Shopping centers are moving into the cities.

Encouraged by the phenomenal success of his Faneuil Hall Market-place in Boston and the Gallery on East Market Street in Philadelphia, James W. Rouse, one of the nation's largest shopping-center developers, has broken ground for similar facilities in New York City and Baltimore.

The South Street Seaport Market on the tip of Manhattan, below the Brooklyn Bridge, will include recycled old buildings and a harbor museum. Baltimore's Harborplace flanks the restored Inner Harbor near the docked U.S.S. Constellation, the nation's oldest battleship.

But other big shopping-center developers, such as Ernest W. Hahn and Cadillac Fairview, also are seriously shopping for downtown locations.

"'Back to the city,' a real tide in places like Washington, Philadelphia, Baltimore, San Francisco and Chicago, is bound to happen in countless other less glamorous cities in the 1980s; it is just a question of time," says a recent report of the International Council of Shopping Centers.

The council was formed in 1957, when shopping centers were still an innovation brought on by highways and mass migration to suburbia. Then, there were fewer than 3,000 shopping centers nationwide. Today, there are well over 17,000, most built on cow pastures and all on the ruin, or near-ruin, of old downtown central business districts.

But urban sprawl and shopping center proliferation now have come to a halt. It is entirely conceivable that due to changes in America's life style, the destinies of urb and suburb are reversed.

The most important basis for this possibility is demographic-the drastic shifts in the rate at which the U.S. population has grown.

As Gordon Kennedy, president of Gladstone Associates, a national economic consulting firm, has sumarized it, total births dropped during the Depression from nearly 3 million a year to about 2.5 million. This represented a fertility rate of close to 2.1-the replacement level.

This was followed by the postwar baby boom, which continued into the early 1960s. The fertility rate rose to 3.57 and there were more than 4 million births a year.

The baby boo, was followed by the baby bust, when the fertility rate fell below the replacement level. Today the birth rate is 1.85, and decline in population growth is expected to continue.

So is prosperity, because the babies of the baby boom are now old enough to work, and more women are entering the labor force, generating more purchasing power.

But prosperity is likely to shift from the suburbs to the city because the baby boom adults aren't having babies of their own. That means they won't buy large suburban houeses, they won't be bothered with mowing crab grass, they won't be as concerned about schools as their parents were. They will want to be where the action is, to spend their money on culture, entertainment, travel, recreation and adult education.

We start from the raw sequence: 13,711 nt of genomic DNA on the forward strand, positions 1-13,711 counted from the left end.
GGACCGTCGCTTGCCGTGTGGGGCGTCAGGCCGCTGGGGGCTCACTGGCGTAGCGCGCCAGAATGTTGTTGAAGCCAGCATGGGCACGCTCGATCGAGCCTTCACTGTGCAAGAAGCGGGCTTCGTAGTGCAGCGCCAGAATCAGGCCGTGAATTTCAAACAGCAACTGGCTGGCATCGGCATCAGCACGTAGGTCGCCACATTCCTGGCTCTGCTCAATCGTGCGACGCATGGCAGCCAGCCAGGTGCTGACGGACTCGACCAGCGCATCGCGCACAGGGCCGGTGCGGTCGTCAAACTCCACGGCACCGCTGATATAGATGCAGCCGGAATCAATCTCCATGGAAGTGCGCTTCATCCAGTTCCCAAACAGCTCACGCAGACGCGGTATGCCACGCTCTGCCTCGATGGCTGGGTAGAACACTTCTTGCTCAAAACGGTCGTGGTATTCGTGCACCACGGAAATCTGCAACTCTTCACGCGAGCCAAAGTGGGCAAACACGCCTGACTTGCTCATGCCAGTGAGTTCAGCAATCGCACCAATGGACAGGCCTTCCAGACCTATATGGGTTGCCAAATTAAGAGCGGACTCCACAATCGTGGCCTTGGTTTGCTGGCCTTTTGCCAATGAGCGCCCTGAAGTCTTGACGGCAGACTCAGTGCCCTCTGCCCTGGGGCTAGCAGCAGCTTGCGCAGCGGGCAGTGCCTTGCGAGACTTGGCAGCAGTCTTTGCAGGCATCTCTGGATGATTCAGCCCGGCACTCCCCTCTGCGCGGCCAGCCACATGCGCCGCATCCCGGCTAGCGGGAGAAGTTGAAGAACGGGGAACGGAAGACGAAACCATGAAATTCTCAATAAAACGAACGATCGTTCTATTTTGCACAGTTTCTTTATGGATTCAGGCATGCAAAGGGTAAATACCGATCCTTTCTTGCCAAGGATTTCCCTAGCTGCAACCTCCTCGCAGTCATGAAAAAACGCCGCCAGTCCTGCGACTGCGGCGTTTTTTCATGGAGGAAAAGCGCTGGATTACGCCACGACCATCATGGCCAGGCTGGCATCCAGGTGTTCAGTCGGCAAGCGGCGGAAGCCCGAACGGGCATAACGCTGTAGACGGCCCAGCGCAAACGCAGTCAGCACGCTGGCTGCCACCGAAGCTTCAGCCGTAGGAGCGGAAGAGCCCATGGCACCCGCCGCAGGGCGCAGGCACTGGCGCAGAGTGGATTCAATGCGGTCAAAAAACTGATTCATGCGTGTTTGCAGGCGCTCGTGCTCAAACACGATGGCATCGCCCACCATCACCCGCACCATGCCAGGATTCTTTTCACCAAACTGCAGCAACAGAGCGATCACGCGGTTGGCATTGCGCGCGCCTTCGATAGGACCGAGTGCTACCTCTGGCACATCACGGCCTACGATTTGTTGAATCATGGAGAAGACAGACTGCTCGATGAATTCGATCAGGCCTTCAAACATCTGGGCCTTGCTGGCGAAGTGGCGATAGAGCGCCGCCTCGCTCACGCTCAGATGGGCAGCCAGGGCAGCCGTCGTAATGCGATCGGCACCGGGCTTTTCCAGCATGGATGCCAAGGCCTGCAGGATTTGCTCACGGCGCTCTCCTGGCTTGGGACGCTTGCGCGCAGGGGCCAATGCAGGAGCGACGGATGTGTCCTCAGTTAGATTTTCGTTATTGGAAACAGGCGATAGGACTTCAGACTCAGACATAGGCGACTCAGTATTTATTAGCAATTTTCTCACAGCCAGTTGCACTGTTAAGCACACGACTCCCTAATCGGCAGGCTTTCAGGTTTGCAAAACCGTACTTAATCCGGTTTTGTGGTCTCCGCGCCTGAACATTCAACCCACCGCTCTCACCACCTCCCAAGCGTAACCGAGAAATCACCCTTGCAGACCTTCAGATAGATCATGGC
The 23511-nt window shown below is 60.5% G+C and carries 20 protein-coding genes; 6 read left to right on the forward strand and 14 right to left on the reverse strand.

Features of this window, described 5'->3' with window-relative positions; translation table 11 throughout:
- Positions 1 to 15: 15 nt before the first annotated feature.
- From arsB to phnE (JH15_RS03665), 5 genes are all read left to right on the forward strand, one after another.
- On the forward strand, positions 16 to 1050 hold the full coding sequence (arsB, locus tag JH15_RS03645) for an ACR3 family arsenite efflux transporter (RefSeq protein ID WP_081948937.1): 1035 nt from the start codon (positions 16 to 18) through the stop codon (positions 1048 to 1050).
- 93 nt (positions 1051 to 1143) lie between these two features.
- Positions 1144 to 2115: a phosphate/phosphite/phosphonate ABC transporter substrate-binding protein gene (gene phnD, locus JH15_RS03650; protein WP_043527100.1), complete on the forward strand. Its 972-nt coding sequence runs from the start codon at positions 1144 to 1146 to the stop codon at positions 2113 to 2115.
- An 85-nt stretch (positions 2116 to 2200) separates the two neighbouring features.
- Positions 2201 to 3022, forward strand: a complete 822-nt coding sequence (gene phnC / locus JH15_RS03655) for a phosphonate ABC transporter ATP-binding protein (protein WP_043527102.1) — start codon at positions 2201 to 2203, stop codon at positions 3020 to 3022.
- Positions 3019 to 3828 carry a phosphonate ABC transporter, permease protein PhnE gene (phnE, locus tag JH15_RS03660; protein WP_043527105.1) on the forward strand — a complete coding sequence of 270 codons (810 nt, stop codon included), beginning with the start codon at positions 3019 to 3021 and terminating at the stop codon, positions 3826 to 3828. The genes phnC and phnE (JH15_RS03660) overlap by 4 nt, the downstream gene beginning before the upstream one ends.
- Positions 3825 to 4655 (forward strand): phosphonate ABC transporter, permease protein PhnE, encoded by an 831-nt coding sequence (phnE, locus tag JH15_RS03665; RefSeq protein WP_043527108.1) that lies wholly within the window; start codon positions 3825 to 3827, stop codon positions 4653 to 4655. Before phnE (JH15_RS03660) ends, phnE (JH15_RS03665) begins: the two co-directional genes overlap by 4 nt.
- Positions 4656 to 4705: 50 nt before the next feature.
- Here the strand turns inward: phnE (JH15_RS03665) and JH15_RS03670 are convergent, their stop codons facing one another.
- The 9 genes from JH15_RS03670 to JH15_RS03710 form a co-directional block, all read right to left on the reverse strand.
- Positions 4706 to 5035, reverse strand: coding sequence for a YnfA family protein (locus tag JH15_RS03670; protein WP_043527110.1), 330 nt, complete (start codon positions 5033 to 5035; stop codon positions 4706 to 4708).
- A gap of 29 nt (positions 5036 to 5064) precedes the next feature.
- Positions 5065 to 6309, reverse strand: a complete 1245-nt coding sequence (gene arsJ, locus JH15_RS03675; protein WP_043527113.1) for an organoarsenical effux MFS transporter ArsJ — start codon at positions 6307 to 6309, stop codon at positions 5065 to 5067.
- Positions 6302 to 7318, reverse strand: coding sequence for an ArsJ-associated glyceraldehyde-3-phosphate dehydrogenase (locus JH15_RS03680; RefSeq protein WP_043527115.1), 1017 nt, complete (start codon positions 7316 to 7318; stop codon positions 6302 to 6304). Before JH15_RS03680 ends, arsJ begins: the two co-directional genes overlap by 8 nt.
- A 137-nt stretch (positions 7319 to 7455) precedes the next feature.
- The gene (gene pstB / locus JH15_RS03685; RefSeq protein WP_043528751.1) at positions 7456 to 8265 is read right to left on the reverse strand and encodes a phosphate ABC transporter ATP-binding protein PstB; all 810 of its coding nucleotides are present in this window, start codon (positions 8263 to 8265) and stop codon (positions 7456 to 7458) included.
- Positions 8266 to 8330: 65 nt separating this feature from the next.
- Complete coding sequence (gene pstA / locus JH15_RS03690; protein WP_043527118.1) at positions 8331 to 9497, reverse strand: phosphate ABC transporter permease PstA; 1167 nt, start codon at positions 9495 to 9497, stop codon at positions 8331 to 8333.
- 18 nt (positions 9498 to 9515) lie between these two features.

The stress will be on quality. "This generation will have more sophisticated tastes," Kennedy says.

This is what Boston's Faneuil Hall Marketplace, Philadelphia's Gallery, Baltimore's Harborplace and Manhattan's South Street Seaport Market cater to. The new downtown markets have realized that the rapidly increasing number of Americans between 25 and 45 are no longer a Pepsi generation but a wine generation.

Other factors, too, favor city revitalization.

One is the energy crunch. It is likely to be a dominant influence in the '80s, as consumers react to rising utility and transportation costs. Higher prices for gasoline and heating fuel are not likely to drive many suburbanites out of their present homes. But the costs are bound to drive young homemakers to look for apartments, condominums and townhouses downtown-to say nothing of the new preference for old building charm which only cities can offer.

All this is not to say that all new shopping centers will be built downtown. A good many developers are still skeptical about the "back-to-cith" movement. But the days of ever more Tysons Corners and White Flints are over.

Most developers, according to the International Council of Shopping Centers, are now focused on "infill." That means retail developments on sites overlooked in the haste to cover the countryside with parking lots-sites held by schools and other institutions, or kept out of the market by zoning or speculation.

One example of an infill market is Washington's Pentagon City, where 800,000 square feet of new retail stores is being built on land that was tied up in an estate for years and just now has been freed.

"Infill" also means modernization of old shopping centers and creation of new ones along the main streets of small towns within metropolitan areas.

But a downtown location, says Gerald D. Schwartz, who has directed numerous studies for shopping center developers, "has the greatest potential." CAPTION: Picture, Harborplace in Baltimore, with restored U.S.S. Constellation